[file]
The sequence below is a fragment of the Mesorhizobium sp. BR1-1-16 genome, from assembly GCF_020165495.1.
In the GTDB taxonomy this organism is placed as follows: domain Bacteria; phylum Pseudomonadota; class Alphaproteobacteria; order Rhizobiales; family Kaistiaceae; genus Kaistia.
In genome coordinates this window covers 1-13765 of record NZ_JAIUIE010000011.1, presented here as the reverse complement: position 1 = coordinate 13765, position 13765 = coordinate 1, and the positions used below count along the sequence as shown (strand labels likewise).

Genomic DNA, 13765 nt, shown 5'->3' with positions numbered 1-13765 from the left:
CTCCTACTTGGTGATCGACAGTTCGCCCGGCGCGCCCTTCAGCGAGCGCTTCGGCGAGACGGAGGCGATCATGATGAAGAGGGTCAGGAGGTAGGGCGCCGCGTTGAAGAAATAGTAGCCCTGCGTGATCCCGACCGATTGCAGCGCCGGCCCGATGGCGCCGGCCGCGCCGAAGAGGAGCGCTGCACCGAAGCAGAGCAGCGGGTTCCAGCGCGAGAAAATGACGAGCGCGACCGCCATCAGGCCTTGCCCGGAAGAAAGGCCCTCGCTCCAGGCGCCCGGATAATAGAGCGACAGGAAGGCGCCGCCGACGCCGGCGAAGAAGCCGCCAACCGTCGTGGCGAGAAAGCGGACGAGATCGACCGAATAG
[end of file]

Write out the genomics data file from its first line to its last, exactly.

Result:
The sequence below is a fragment of the Mesorhizobium sp. BR1-1-16 genome, from assembly GCF_020165495.1.
In the GTDB taxonomy this organism is placed as follows: domain Bacteria; phylum Pseudomonadota; class Alphaproteobacteria; order Rhizobiales; family Kaistiaceae; genus Kaistia.
In genome coordinates this window covers 1-13765 of record NZ_JAIUIE010000011.1, presented here as the reverse complement: position 1 = coordinate 13765, position 13765 = coordinate 1, and the positions used below count along the sequence as shown (strand labels likewise).

Genomic DNA, 13765 nt, shown 5'->3' with positions numbered 1-13765 from the left:
CTCCTACTTGGTGATCGACAGTTCGCCCGGCGCGCCCTTCAGCGAGCGCTTCGGCGAGACGGAGGCGATCATGATGAAGAGGGTCAGGAGGTAGGGCGCCGCGTTGAAGAAATAGTAGCCCTGCGTGATCCCGACCGATTGCAGCGCCGGCCCGATGGCGCCGGCCGCGCCGAAGAGGAGCGCTGCACCGAAGCAGAGCAGCGGGTTCCAGCGCGAGAAAATGACGAGCGCGACCGCCATCAGGCCTTGCCCGGAAGAAAGGCCCTCGCTCCAGGCGCCCGGATAATAGAGCGACAGGAAGGCGCCGCCGACGCCGGCGAAGAAGCCGCCAACCGTCGTGGCGAGAAAGCGGACGAGATCGACCGAATAG